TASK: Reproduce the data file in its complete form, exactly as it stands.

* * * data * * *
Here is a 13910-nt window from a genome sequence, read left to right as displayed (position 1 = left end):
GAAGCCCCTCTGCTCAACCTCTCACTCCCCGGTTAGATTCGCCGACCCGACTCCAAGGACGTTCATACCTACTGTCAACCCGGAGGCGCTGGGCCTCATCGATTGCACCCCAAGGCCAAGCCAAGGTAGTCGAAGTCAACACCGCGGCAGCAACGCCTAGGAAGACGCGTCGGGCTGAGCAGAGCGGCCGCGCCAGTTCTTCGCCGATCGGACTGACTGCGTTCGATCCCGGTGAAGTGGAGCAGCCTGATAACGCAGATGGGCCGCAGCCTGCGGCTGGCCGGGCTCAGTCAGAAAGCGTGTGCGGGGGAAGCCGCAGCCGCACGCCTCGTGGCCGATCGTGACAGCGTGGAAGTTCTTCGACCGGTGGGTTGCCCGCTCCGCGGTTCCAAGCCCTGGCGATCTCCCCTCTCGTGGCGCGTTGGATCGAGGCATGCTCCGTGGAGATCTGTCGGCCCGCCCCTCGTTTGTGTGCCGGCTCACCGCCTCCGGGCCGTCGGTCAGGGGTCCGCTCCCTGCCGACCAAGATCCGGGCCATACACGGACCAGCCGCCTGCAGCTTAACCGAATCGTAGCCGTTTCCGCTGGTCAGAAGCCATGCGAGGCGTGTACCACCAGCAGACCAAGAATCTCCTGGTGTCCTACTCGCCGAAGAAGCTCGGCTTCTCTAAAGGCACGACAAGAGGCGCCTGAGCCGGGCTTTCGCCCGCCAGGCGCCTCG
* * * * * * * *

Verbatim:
Here is a 13910-nt window from a genome sequence, read left to right as displayed (position 1 = left end):
GAAGCCCCTCTGCTCAACCTCTCACTCCCCGGTTAGATTCGCCGACCCGACTCCAAGGACGTTCATACCTACTGTCAACCCGGAGGCGCTGGGCCTCATCGATTGCACCCCAAGGCCAAGCCAAGGTAGTCGAAGTCAACACCGCGGCAGCAACGCCTAGGAAGACGCGTCGGGCTGAGCAGAGCGGCCGCGCCAGTTCTTCGCCGATCGGACTGACTGCGTTCGATCCCGGTGAAGTGGAGCAGCCTGATAACGCAGATGGGCCGCAGCCTGCGGCTGGCCGGGCTCAGTCAGAAAGCGTGTGCGGGGGAAGCCGCAGCCGCACGCCTCGTGGCCGATCGTGACAGCGTGGAAGTTCTTCGACCGGTGGGTTGCCCGCTCCGCGGTTCCAAGCCCTGGCGATCTCCCCTCTCGTGGCGCGTTGGATCGAGGCATGCTCCGTGGAGATCTGTCGGCCCGCCCCTCGTTTGTGTGCCGGCTCACCGCCTCCGGGCCGTCGGTCAGGGGTCCGCTCCCTGCCGACCAAGATCCGGGCCATACACGGACCAGCCGCCTGCAGCTTAACCGAATCGTAGCCGTTTCCGCTGGTCAGAAGCCATGCGAGGCGTGTACCACCAGCAGACCAAGAATCTCCTGGTGTCCTACTCGCCGAAGAAGCTCGGCTTCTCTAAAGGCACGACAAGAGGCGCCTGAGCCGGGCTTTCGCCCGCCAGGCGCCTCG